Is The Lack Of Parity In Baseball Myth Or Reality?

As the baseball season approaches October, the postseason field will begin to take shape.  As Giants-Philles and Red Sox-Yankees took the national stage this weekend, it got me thinking about the perceived lack of parity in baseball.  The networks were touting the great ratings that these games did over the weekend, but who could blame baseball fans for only watching these big market clubs when that’s all the national media covers.  (See the Pirates’ 15 minutes of fame as a “nice story” as a glaring example of the total lack of attention paid to small market clubs.)

Do we always have to have the SAWX and the YANKS shoved down our throat year after year?  Are their postseason spots predestined by the commissioner’s office?  In a word… yes.  After all, the Yankees have made the playoffs every season but one since 1994.  The Red Sox have made it six out of the last eight years.  On the NL side, slowly but surely, the Phillies are on their way to making this a triumvirate of I-95 despotism over the sport of baseball.   A fifth straight NL East title is a sure bet for Philadelphia with their dominance showing no sign of slowing down.  Around the top of the sport, it seems like another year of same ol’, same ol’.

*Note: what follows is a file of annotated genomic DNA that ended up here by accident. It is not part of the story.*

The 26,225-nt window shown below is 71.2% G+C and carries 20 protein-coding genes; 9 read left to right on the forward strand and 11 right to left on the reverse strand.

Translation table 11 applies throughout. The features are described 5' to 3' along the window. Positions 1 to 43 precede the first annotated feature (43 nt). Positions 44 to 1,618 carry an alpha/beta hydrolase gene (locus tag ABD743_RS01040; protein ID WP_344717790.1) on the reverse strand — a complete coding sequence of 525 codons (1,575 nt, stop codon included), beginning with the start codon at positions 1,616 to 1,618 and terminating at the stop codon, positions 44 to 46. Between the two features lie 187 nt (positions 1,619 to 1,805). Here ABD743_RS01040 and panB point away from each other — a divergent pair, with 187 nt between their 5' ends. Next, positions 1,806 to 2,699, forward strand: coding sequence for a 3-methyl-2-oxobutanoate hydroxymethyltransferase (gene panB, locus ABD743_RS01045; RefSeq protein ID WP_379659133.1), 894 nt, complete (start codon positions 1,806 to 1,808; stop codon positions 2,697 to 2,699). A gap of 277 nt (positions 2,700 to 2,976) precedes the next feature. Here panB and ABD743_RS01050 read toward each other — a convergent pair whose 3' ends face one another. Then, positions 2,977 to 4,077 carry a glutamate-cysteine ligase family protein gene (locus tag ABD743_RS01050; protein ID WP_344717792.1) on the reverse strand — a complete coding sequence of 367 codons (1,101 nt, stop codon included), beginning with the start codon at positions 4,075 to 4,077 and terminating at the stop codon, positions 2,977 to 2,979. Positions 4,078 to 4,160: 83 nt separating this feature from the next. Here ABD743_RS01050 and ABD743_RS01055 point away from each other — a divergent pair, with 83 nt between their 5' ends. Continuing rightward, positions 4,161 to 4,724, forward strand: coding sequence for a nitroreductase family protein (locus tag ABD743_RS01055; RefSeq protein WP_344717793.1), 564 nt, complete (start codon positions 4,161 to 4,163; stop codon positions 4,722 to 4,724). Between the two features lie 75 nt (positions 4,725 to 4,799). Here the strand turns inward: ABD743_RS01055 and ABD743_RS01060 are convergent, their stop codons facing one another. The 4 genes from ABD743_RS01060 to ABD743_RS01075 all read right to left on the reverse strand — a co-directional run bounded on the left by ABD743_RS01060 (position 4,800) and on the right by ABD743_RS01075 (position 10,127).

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In fact, as the standings sit on August 9th, three out of the four NL Playoff teams from last year look set to make it again this year.  The only projected change is in the NL Central, where the Reds will likely lose the division title to the Cardinals or Brewers, who have both made recent playoff appearances.  We all know that the NFL is the league of parity and MLB is the league where the rich get richer and the poor get poorer, but just how real and widespread is this lack of parity in baseball?